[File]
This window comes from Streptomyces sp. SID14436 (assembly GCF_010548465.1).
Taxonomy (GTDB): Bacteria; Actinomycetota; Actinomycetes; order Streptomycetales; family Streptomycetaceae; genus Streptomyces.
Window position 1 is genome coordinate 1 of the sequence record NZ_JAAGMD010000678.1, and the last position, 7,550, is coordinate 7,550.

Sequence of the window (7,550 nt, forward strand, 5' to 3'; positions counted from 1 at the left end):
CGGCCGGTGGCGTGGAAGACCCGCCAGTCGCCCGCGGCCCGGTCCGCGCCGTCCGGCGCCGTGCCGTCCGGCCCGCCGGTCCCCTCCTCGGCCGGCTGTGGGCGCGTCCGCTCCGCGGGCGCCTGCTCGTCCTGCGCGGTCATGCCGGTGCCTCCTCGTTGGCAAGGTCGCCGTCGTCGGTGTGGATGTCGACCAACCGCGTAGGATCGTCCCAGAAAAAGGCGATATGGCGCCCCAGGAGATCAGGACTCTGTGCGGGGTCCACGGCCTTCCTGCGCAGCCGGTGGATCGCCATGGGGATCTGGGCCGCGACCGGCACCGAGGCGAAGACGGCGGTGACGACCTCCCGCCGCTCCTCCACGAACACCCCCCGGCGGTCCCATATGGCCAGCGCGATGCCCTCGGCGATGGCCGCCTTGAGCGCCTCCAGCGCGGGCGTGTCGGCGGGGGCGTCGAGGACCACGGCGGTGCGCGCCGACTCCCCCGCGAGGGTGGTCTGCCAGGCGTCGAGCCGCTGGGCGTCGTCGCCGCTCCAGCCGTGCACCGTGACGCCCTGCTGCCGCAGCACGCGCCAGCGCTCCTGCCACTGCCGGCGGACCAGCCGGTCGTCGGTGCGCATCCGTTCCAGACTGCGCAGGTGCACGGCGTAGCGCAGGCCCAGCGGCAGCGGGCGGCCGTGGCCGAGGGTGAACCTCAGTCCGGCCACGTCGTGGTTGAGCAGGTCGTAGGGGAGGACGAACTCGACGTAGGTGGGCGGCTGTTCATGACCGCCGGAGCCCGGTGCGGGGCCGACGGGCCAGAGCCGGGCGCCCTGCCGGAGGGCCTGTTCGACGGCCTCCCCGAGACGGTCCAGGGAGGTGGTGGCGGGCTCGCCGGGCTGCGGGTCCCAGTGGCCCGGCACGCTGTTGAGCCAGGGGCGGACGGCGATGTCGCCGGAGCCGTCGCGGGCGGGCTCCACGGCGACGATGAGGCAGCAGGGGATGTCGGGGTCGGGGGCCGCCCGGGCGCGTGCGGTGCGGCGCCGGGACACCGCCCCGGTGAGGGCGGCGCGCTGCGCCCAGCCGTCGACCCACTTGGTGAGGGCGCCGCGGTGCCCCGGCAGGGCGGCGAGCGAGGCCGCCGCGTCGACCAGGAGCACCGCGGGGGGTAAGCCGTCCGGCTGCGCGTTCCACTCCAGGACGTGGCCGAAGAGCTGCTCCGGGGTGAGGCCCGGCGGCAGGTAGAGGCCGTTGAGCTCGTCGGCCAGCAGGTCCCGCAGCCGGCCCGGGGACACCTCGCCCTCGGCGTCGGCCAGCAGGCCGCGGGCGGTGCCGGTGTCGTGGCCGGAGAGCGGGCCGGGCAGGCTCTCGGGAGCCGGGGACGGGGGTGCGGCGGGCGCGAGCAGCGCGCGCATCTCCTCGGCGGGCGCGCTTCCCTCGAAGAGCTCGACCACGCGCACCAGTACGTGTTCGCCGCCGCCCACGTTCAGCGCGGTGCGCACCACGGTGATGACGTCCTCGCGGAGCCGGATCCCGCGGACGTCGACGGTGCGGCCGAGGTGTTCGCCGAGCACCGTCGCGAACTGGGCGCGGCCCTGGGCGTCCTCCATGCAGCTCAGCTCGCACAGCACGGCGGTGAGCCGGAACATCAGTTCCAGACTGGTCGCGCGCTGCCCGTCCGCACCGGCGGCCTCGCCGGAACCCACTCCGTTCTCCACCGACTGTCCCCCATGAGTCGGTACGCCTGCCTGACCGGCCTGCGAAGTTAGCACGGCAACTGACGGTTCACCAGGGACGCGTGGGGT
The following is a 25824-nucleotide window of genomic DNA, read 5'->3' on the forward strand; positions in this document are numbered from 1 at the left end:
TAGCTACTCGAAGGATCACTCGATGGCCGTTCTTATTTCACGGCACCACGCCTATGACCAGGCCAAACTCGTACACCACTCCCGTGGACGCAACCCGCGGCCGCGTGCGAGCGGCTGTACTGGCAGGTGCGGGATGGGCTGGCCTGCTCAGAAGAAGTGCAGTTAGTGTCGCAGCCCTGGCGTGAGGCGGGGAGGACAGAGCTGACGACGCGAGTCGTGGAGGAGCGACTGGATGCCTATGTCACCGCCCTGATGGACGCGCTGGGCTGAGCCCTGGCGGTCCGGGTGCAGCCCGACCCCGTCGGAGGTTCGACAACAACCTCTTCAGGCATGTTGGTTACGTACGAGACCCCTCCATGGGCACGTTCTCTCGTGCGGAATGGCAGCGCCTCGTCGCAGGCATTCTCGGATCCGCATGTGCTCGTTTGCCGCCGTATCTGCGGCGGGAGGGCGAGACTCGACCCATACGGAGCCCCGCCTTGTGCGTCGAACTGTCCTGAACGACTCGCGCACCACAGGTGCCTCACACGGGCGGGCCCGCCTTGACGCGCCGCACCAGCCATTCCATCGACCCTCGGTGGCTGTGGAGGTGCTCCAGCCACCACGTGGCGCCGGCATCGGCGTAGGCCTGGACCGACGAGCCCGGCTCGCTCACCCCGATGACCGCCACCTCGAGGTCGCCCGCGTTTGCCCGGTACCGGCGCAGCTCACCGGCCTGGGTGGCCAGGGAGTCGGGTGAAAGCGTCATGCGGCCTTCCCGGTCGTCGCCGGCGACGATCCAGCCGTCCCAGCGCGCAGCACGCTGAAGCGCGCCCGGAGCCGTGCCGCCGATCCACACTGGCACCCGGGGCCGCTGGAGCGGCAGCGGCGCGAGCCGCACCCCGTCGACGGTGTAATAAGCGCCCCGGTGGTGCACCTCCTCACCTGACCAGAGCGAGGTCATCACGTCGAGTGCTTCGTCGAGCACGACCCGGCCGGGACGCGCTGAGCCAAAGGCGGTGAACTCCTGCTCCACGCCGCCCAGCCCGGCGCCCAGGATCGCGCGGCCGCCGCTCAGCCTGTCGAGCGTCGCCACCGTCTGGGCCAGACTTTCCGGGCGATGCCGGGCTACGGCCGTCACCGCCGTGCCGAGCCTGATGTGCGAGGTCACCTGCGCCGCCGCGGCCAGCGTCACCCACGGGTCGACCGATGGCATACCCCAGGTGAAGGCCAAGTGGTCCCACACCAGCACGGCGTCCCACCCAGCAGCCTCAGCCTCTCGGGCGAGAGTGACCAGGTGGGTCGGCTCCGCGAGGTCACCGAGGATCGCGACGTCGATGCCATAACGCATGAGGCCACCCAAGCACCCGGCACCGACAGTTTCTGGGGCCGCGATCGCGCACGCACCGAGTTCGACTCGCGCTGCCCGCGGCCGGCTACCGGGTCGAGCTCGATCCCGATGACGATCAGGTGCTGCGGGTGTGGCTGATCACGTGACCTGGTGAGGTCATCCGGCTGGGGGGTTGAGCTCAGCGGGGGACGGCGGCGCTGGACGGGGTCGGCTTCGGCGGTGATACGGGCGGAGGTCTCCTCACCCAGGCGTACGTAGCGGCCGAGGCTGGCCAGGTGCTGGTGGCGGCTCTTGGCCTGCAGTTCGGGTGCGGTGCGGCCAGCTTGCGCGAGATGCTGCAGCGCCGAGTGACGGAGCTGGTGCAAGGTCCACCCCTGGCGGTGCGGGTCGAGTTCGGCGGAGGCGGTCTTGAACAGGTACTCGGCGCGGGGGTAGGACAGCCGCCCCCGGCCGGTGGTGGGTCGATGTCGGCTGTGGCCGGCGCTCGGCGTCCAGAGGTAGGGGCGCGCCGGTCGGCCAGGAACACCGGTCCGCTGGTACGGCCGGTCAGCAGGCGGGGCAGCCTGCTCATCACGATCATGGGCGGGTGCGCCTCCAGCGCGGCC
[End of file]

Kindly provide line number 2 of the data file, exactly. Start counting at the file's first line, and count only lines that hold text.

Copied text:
Taxonomy (GTDB): Bacteria; Actinomycetota; Actinomycetes; order Streptomycetales; family Streptomycetaceae; genus Streptomyces.